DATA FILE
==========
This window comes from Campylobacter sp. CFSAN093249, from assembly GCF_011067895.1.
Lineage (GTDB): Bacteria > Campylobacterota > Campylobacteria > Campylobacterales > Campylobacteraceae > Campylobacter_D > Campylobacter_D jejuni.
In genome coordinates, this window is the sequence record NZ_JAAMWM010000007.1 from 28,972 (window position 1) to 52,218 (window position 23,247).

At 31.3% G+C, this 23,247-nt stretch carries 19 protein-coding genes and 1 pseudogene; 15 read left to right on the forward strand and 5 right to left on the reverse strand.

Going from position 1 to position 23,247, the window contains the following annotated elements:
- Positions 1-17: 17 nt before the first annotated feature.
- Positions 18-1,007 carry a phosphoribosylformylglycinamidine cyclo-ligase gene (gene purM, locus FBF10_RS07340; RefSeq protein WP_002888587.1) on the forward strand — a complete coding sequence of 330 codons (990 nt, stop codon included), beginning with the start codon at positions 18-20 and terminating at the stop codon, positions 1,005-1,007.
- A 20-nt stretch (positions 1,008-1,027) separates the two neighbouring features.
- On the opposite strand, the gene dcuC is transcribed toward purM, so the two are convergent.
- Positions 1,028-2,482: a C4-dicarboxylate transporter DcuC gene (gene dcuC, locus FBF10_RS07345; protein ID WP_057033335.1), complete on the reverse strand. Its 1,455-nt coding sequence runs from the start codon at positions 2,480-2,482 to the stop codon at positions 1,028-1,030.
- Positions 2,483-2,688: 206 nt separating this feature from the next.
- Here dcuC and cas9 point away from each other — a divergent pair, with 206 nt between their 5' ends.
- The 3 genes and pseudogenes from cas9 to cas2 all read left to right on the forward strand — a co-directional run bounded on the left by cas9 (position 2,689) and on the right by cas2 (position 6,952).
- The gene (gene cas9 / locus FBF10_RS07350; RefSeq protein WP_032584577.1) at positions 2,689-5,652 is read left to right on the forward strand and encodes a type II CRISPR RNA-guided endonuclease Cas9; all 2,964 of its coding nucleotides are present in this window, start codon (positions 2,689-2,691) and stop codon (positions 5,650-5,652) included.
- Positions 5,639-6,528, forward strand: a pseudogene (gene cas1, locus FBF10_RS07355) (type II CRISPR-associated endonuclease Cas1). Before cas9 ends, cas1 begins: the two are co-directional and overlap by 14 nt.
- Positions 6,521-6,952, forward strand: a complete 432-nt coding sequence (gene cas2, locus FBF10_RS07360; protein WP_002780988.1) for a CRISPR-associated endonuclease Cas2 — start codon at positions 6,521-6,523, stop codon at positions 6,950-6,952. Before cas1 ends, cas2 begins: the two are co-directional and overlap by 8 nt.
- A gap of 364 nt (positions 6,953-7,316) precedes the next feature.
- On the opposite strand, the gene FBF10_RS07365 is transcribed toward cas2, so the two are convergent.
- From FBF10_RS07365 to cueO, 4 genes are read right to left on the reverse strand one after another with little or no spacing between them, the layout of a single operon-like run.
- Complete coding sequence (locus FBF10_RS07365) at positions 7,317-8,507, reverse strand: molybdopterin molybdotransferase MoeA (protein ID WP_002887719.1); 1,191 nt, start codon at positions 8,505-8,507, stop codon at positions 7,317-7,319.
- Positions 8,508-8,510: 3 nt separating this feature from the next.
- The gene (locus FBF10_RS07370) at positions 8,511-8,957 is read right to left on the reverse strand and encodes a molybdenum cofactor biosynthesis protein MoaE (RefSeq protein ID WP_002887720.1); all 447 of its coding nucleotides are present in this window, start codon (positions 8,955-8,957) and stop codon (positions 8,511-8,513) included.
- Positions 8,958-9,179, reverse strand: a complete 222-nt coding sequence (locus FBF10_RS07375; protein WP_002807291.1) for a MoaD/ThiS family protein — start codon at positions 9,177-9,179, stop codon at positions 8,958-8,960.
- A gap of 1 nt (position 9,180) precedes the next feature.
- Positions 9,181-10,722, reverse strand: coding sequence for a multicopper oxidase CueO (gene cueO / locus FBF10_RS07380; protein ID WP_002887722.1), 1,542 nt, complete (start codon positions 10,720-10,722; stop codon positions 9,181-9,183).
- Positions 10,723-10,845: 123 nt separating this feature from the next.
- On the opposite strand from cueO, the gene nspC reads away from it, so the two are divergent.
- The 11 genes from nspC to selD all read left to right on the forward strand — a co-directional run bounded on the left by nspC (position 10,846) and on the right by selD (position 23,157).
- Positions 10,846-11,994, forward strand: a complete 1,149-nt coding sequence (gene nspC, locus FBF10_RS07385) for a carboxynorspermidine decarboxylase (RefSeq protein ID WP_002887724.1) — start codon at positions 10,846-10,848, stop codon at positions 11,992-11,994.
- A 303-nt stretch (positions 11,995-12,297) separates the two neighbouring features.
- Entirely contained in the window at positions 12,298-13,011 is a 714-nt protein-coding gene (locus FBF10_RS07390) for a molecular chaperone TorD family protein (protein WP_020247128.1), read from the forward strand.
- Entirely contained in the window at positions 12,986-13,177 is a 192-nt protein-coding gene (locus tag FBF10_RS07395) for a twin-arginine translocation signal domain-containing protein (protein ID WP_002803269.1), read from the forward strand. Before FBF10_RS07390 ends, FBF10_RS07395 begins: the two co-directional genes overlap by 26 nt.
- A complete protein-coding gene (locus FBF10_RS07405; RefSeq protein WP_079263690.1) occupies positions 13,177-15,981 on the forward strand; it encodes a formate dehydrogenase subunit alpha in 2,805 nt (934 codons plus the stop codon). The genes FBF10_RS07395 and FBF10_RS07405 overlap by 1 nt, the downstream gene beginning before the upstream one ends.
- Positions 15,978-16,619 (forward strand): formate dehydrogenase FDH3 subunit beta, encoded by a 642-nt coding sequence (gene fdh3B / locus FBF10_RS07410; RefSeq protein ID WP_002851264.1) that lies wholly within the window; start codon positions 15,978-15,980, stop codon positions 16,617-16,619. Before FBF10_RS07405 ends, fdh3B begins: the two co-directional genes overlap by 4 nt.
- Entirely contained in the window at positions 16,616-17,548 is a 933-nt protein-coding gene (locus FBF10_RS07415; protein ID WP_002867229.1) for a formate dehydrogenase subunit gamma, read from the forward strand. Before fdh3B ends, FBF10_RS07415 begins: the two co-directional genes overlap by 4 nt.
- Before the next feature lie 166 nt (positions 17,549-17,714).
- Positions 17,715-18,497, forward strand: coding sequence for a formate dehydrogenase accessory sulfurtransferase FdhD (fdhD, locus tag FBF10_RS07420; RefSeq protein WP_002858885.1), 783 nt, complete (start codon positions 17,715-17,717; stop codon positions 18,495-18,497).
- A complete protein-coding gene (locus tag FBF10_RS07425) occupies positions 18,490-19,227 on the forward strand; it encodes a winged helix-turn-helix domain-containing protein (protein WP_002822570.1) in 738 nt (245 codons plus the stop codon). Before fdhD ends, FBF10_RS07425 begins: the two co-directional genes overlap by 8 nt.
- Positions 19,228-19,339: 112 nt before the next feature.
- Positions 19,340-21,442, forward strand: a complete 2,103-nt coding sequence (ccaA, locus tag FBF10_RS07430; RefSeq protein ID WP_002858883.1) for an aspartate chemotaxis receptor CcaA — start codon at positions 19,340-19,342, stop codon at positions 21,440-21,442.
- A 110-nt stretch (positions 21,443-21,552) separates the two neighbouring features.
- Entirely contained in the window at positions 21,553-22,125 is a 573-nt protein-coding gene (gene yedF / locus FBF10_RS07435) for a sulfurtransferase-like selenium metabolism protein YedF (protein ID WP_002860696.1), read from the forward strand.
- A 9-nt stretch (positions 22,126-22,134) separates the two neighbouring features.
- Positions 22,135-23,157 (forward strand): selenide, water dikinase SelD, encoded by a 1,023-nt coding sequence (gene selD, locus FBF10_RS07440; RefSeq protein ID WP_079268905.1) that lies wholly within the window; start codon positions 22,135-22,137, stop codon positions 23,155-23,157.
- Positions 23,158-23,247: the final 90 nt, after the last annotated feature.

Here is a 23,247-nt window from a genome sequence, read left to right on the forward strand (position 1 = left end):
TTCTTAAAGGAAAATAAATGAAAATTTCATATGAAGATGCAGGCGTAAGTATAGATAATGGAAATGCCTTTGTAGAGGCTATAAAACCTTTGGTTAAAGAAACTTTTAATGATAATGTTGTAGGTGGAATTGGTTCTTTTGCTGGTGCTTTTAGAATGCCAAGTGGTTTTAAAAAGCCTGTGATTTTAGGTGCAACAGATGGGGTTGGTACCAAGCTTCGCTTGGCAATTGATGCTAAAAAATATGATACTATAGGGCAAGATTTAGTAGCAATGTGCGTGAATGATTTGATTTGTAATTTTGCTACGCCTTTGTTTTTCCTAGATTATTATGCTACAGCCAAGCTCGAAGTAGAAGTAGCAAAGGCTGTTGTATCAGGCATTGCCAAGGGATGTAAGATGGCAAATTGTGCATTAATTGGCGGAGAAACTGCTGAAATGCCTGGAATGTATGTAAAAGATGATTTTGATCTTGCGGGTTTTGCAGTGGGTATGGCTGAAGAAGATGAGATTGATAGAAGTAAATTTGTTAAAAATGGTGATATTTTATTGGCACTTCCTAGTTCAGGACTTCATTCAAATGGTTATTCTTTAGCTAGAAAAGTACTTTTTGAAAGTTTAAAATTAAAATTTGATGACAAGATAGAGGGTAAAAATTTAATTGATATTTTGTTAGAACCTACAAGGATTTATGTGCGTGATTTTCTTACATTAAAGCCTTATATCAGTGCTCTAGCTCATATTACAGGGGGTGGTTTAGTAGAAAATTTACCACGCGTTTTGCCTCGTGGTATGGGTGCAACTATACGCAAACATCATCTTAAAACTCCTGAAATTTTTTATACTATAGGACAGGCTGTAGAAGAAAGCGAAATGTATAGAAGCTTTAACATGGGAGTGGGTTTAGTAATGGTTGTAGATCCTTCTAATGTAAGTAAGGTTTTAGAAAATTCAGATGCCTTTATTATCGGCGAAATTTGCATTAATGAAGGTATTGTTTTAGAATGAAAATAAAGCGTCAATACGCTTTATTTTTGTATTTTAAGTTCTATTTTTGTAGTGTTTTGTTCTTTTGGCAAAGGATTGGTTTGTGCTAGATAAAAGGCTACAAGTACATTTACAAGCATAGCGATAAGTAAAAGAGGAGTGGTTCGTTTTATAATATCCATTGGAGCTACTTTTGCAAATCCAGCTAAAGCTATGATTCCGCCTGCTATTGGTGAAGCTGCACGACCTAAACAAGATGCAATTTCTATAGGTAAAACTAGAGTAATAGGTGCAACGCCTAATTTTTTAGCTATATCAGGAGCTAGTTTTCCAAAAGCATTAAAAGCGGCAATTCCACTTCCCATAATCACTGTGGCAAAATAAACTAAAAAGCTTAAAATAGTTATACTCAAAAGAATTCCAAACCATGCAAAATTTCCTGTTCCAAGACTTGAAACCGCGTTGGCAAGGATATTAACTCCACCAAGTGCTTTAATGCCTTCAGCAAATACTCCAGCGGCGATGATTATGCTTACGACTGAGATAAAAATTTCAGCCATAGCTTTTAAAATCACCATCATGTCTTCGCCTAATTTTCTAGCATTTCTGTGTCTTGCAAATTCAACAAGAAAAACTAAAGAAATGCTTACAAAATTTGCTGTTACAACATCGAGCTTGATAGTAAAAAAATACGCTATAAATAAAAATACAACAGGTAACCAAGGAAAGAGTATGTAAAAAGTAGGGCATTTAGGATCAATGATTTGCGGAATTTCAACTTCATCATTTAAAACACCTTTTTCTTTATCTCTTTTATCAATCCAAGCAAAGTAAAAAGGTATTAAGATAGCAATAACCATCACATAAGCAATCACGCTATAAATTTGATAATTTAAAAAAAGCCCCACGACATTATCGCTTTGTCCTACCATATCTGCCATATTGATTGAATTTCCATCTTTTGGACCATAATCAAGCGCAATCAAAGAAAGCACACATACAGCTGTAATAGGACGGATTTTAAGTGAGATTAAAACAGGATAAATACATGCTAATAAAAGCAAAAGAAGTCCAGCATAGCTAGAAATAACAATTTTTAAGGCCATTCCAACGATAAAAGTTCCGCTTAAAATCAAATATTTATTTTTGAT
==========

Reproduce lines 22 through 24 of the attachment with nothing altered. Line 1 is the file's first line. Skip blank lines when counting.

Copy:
- The gene (locus FBF10_RS07370) at positions 8,511-8,957 is read right to left on the reverse strand and encodes a molybdenum cofactor biosynthesis protein MoaE (RefSeq protein ID WP_002887720.1); all 447 of its coding nucleotides are present in this window, start codon (positions 8,955-8,957) and stop codon (positions 8,511-8,513) included.
- Positions 8,958-9,179, reverse strand: a complete 222-nt coding sequence (locus FBF10_RS07375; protein WP_002807291.1) for a MoaD/ThiS family protein — start codon at positions 9,177-9,179, stop codon at positions 8,958-8,960.
- A gap of 1 nt (position 9,180) precedes the next feature.